Conventional wisdom goes like this: NFL is big, NFL lockout gives other sports a chance to get some attention, NHL steps into the spotlight, everyone falls in love with the fastest sport on earth, and everyone lives happily ever after. There’s no question that an NFL lockout will help get more eyeballs of the general sports fan to focus on hockey at the beginning of next year – just like more eyes would be focused on college football and the NBA (assuming they start their season on time). The NFL dominates today’s sports landscape to such a degree that even a sliver of their portion of the pie would be a marked increase to the NHL’s brand.
However, some folks inside the NHL see a hidden pitfall to the NFL’s labor struggles. From the incomparable Craig Custance over at the Sporting News:
“Labor unrest in professional sports is damaging across the board. I don’t think anyone benefits,” Maple Leafs general manager Brian Burke told Sporting News. “There is a fan fatigue factor. They don’t understand why professional athletes would strike, they don’t understand why wealthy owners would lock them out.”
In Burke’s opinion, labor negations gone bad in any sport reflect poorly on all the others. When the NHL collective bargaining agreement expires after next season, the three other major professional sports in the States will have gone through their negotiations and the possible work stoppage that comes with them.
It’s easy to conclude that a Sunday afternoon in which the Flyers and Penguins game is the only sport worth watching on national television is a win for the NHL. But that win wouldn’t necessarily translate to a long-term benefit for the sport of hockey.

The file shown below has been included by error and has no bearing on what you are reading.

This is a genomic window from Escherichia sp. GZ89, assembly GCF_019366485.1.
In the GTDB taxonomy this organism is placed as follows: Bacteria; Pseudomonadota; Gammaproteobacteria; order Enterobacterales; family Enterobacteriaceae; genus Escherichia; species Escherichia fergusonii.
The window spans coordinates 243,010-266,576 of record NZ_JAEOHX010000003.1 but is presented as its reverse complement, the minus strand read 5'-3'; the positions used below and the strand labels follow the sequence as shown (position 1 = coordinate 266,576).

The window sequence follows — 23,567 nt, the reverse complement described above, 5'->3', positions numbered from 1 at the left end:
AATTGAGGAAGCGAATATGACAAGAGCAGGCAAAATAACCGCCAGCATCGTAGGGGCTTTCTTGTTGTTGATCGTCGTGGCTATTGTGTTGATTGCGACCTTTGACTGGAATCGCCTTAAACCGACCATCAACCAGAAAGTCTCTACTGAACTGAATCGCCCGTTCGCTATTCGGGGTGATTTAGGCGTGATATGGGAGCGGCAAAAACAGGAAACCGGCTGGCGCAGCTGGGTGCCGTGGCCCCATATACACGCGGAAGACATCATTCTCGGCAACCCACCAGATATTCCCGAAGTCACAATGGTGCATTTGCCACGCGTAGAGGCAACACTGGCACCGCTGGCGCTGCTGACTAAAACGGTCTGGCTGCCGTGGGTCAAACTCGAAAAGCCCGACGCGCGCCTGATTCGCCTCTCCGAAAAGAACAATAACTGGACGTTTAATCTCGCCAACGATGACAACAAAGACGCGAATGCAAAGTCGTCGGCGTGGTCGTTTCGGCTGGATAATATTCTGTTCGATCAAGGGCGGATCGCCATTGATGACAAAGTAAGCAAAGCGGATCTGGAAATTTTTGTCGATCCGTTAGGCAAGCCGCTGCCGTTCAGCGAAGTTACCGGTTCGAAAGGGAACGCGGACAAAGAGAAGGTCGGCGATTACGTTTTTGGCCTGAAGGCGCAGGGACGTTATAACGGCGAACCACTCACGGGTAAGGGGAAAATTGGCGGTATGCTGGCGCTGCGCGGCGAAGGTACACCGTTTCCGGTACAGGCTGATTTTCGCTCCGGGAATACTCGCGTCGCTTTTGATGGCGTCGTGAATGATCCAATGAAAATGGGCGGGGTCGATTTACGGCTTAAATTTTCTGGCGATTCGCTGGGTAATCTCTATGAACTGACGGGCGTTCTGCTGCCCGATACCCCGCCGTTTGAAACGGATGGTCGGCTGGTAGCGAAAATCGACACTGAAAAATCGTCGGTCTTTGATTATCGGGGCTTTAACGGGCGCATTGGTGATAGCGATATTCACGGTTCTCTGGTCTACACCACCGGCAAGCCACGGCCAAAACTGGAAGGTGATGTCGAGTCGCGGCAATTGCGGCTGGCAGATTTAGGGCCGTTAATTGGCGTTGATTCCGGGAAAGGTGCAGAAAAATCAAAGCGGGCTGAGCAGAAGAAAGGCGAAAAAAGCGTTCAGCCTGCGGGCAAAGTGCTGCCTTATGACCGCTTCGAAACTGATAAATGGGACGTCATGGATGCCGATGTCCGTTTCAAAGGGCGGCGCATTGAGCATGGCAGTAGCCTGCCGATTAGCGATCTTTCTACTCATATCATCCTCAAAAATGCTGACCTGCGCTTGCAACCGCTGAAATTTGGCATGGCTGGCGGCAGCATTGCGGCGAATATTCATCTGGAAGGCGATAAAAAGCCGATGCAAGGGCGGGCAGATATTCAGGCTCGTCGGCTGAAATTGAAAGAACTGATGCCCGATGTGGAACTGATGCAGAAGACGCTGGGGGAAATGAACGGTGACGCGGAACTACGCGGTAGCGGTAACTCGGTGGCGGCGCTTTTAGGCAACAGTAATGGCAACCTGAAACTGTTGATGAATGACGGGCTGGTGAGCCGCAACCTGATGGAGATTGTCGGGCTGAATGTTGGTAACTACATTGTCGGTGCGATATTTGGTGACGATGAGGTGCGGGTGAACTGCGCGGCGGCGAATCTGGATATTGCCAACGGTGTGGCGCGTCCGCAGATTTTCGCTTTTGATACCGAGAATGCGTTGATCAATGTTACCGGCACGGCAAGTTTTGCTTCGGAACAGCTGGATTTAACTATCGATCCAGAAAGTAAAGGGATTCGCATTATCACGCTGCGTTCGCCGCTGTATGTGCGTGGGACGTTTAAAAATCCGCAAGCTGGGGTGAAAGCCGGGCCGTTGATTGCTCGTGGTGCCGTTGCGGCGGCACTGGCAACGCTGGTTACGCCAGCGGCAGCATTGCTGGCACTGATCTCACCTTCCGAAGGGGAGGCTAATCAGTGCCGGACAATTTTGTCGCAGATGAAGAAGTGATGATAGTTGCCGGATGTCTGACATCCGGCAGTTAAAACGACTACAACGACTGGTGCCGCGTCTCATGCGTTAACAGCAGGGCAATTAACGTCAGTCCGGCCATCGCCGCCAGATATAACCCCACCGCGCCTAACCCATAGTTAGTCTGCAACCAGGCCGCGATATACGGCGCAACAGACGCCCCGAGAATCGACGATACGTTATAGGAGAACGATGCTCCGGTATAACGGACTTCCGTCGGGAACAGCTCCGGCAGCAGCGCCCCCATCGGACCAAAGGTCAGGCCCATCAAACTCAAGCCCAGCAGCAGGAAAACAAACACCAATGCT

“I just think lockouts in sports aren’t good,” Blues GM Doug Armstrong told Sporting News. “I like the sport being the topic and not the business being the topic. If they lock out and miss three or four weeks, is it really going to move the needle on our sport that much? I don’t buy it.”
It’s an interesting point that both Burke and Armstrong point out when talking about the NFL’s labor strife. Most hockey fans look at their sport and simply see an opportunity—but both are correct that there’s a backlash directed at ALL sports when there’s a lockout or strike. There are everyday sports fans – we’re talking about the casual observer who casually enjoys sports, not the season-ticket holding diehards – who will watch football’s problems and see it as a bunch of billionaires fighting with even more millionaires about how to divide up a sum of money that most third-world countries would kill for. It happened when hockey had its problems a few years ago and it happened when baseball had its problems in the 1990s. Whenever it happens, there’s a carry-over effect that goes from “there’s something wrong with football” to “there’s something wrong with sports.” Fans may not be concerned with the potential backlash, but it’s interesting to see that a couple of GMs have thought about it.
Once again, it’s great to see someone like Brian Burke speak out on a subject with such honesty and candor. With the NHL still recovering from the lockout that cost fans the 2004-05 season, the last thing hockey executives want to do is bring attention to a lockout. For some hockey fans, talking about owners and players who can’t agree on a suitable agreement will rip open the healing scars that are finally getting better.
One thing both Burke and Armstrong can probably agree on today—it’s better that it’s the NFL with these problems than the NHL. Hopefully Gary Bettman and Donald Fehr agree as well.